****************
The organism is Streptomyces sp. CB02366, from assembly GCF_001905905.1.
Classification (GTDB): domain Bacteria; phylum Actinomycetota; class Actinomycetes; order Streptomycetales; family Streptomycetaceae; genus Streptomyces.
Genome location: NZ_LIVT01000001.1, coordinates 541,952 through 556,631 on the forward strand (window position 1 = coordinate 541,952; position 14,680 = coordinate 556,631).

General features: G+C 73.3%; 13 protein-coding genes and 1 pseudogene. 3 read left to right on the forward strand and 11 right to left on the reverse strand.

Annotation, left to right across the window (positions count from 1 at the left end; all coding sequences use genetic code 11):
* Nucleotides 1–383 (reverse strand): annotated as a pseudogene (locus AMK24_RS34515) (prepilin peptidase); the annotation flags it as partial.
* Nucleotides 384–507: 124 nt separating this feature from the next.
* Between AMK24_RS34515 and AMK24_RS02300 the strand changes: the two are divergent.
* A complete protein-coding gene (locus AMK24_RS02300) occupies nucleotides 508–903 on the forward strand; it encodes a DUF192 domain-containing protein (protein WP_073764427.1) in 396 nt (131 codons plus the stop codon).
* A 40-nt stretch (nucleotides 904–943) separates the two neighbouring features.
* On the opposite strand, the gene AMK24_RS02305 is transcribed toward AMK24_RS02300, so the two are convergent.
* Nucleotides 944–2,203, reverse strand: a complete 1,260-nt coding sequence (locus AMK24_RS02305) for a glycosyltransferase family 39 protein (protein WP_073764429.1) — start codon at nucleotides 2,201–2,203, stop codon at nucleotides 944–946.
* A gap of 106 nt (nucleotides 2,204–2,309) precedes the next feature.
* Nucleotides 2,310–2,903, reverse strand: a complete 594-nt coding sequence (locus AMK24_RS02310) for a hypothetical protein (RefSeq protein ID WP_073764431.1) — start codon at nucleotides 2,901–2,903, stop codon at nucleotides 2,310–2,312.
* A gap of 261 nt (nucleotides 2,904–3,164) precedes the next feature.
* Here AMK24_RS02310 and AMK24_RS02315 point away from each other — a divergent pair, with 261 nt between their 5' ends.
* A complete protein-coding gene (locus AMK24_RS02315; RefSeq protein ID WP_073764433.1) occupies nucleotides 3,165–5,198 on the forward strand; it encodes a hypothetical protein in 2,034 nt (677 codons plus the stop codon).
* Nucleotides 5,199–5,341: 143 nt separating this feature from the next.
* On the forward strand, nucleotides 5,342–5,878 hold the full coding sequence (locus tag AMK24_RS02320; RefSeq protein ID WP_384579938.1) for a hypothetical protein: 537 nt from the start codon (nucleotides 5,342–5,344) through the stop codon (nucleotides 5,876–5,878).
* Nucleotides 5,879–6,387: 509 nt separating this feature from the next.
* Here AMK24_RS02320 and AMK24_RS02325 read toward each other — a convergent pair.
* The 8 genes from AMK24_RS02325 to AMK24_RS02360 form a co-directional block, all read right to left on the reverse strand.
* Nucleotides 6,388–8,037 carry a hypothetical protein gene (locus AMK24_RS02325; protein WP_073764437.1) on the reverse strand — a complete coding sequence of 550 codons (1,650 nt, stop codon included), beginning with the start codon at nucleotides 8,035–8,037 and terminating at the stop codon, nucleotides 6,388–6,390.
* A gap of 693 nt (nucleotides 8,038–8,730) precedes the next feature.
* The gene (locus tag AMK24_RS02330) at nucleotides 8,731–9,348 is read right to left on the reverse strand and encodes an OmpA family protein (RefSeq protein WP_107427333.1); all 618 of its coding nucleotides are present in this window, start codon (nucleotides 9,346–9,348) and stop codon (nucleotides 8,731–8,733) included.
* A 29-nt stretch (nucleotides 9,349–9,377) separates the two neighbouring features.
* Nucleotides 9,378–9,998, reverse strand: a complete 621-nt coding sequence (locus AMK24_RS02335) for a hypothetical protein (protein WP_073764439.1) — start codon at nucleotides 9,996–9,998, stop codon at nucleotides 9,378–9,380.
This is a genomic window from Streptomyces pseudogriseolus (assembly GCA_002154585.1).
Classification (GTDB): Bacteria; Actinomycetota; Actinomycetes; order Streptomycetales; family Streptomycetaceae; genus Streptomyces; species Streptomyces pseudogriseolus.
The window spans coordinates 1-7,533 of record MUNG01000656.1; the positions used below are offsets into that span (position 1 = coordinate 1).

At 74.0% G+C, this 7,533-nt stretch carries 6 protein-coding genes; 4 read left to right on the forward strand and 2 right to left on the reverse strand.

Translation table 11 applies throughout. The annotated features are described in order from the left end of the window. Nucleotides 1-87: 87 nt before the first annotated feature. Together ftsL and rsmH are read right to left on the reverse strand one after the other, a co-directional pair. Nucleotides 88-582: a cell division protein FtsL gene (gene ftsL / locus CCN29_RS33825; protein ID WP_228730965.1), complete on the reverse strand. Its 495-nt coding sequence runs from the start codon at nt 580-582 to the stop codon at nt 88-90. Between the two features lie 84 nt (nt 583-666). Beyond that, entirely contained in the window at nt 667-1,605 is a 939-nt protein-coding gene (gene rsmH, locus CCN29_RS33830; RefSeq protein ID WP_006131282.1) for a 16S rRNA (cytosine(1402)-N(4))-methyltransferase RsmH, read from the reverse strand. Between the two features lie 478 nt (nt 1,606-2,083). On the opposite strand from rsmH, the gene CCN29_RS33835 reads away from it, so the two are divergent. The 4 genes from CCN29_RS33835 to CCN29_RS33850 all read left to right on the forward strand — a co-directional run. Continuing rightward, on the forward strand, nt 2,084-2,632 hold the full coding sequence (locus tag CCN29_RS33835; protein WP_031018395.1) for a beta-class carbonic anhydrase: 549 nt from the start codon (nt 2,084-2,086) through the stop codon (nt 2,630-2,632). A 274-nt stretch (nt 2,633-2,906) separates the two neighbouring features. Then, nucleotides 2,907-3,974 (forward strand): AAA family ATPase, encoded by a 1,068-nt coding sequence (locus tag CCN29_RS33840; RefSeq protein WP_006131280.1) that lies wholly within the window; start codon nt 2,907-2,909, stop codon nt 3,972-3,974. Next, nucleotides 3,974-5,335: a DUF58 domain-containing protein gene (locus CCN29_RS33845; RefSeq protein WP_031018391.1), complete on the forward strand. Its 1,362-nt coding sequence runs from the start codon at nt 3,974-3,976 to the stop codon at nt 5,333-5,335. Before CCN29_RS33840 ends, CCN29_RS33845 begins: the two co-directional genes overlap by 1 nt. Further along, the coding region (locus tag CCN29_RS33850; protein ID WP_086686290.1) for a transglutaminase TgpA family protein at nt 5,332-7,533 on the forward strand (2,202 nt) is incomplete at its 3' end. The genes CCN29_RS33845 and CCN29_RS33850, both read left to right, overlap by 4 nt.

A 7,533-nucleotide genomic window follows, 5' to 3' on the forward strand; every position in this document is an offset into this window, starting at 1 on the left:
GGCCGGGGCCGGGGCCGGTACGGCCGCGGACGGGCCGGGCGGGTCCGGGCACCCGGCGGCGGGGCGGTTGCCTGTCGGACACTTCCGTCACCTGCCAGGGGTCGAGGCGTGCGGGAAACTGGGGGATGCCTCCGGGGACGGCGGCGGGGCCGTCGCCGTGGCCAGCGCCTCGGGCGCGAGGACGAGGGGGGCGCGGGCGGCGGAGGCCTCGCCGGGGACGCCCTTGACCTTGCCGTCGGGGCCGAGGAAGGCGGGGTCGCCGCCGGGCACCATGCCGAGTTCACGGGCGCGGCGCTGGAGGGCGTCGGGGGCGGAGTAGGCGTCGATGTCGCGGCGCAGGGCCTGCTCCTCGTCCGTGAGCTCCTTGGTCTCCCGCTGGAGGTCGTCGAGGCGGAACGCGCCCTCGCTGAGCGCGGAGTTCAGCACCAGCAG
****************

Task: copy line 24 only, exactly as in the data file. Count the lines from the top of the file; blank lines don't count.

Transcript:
* A gap of 693 nt (nucleotides 8,038–8,730) precedes the next feature.